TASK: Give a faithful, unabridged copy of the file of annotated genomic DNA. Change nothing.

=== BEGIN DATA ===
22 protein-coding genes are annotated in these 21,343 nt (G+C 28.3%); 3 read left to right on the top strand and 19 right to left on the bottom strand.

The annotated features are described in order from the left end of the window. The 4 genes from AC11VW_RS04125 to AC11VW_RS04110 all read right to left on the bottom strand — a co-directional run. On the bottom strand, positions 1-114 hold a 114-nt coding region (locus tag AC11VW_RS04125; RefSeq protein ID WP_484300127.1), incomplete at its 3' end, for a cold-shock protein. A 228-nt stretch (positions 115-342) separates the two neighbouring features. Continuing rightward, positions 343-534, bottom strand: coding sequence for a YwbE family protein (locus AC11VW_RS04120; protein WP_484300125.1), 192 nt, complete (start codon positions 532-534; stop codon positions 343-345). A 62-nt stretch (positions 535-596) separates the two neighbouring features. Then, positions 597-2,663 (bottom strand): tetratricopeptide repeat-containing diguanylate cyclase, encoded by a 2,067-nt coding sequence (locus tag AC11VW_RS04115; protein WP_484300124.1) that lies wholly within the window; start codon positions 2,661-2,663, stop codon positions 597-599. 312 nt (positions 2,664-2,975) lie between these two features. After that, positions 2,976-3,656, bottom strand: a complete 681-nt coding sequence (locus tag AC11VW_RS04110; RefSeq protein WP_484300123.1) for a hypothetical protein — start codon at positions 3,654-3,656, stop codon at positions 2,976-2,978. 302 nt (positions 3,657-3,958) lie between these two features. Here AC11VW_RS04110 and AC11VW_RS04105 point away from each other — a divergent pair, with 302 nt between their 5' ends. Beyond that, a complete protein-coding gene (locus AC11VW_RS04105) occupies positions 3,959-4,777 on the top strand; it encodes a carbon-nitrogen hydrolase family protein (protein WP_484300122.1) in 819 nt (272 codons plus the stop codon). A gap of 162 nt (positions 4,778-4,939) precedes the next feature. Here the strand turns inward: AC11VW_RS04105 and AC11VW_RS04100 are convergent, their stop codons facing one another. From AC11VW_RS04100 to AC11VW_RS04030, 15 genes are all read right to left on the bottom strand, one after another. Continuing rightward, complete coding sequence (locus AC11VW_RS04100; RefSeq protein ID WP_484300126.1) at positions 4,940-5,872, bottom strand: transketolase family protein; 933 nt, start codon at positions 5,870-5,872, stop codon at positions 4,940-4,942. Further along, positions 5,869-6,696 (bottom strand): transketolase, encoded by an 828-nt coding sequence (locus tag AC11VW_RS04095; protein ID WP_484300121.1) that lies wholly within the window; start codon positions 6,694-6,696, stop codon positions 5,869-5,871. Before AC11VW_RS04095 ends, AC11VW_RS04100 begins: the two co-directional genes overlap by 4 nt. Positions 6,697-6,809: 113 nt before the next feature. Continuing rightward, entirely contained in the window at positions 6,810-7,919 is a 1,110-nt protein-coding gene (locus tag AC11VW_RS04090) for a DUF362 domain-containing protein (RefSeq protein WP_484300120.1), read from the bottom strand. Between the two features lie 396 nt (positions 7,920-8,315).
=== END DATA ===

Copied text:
22 protein-coding genes are annotated in these 21,343 nt (G+C 28.3%); 3 read left to right on the top strand and 19 right to left on the bottom strand.

The annotated features are described in order from the left end of the window. The 4 genes from AC11VW_RS04125 to AC11VW_RS04110 all read right to left on the bottom strand — a co-directional run. On the bottom strand, positions 1-114 hold a 114-nt coding region (locus tag AC11VW_RS04125; RefSeq protein ID WP_484300127.1), incomplete at its 3' end, for a cold-shock protein. A 228-nt stretch (positions 115-342) separates the two neighbouring features. Continuing rightward, positions 343-534, bottom strand: coding sequence for a YwbE family protein (locus AC11VW_RS04120; protein WP_484300125.1), 192 nt, complete (start codon positions 532-534; stop codon positions 343-345). A 62-nt stretch (positions 535-596) separates the two neighbouring features. Then, positions 597-2,663 (bottom strand): tetratricopeptide repeat-containing diguanylate cyclase, encoded by a 2,067-nt coding sequence (locus tag AC11VW_RS04115; protein WP_484300124.1) that lies wholly within the window; start codon positions 2,661-2,663, stop codon positions 597-599. 312 nt (positions 2,664-2,975) lie between these two features. After that, positions 2,976-3,656, bottom strand: a complete 681-nt coding sequence (locus tag AC11VW_RS04110; RefSeq protein WP_484300123.1) for a hypothetical protein — start codon at positions 3,654-3,656, stop codon at positions 2,976-2,978. 302 nt (positions 3,657-3,958) lie between these two features. Here AC11VW_RS04110 and AC11VW_RS04105 point away from each other — a divergent pair, with 302 nt between their 5' ends. Beyond that, a complete protein-coding gene (locus AC11VW_RS04105) occupies positions 3,959-4,777 on the top strand; it encodes a carbon-nitrogen hydrolase family protein (protein WP_484300122.1) in 819 nt (272 codons plus the stop codon). A gap of 162 nt (positions 4,778-4,939) precedes the next feature. Here the strand turns inward: AC11VW_RS04105 and AC11VW_RS04100 are convergent, their stop codons facing one another. From AC11VW_RS04100 to AC11VW_RS04030, 15 genes are all read right to left on the bottom strand, one after another. Continuing rightward, complete coding sequence (locus AC11VW_RS04100; RefSeq protein ID WP_484300126.1) at positions 4,940-5,872, bottom strand: transketolase family protein; 933 nt, start codon at positions 5,870-5,872, stop codon at positions 4,940-4,942. Further along, positions 5,869-6,696 (bottom strand): transketolase, encoded by an 828-nt coding sequence (locus tag AC11VW_RS04095; protein ID WP_484300121.1) that lies wholly within the window; start codon positions 6,694-6,696, stop codon positions 5,869-5,871. Before AC11VW_RS04095 ends, AC11VW_RS04100 begins: the two co-directional genes overlap by 4 nt. Positions 6,697-6,809: 113 nt before the next feature. Continuing rightward, entirely contained in the window at positions 6,810-7,919 is a 1,110-nt protein-coding gene (locus tag AC11VW_RS04090) for a DUF362 domain-containing protein (RefSeq protein WP_484300120.1), read from the bottom strand. Between the two features lie 396 nt (positions 7,920-8,315).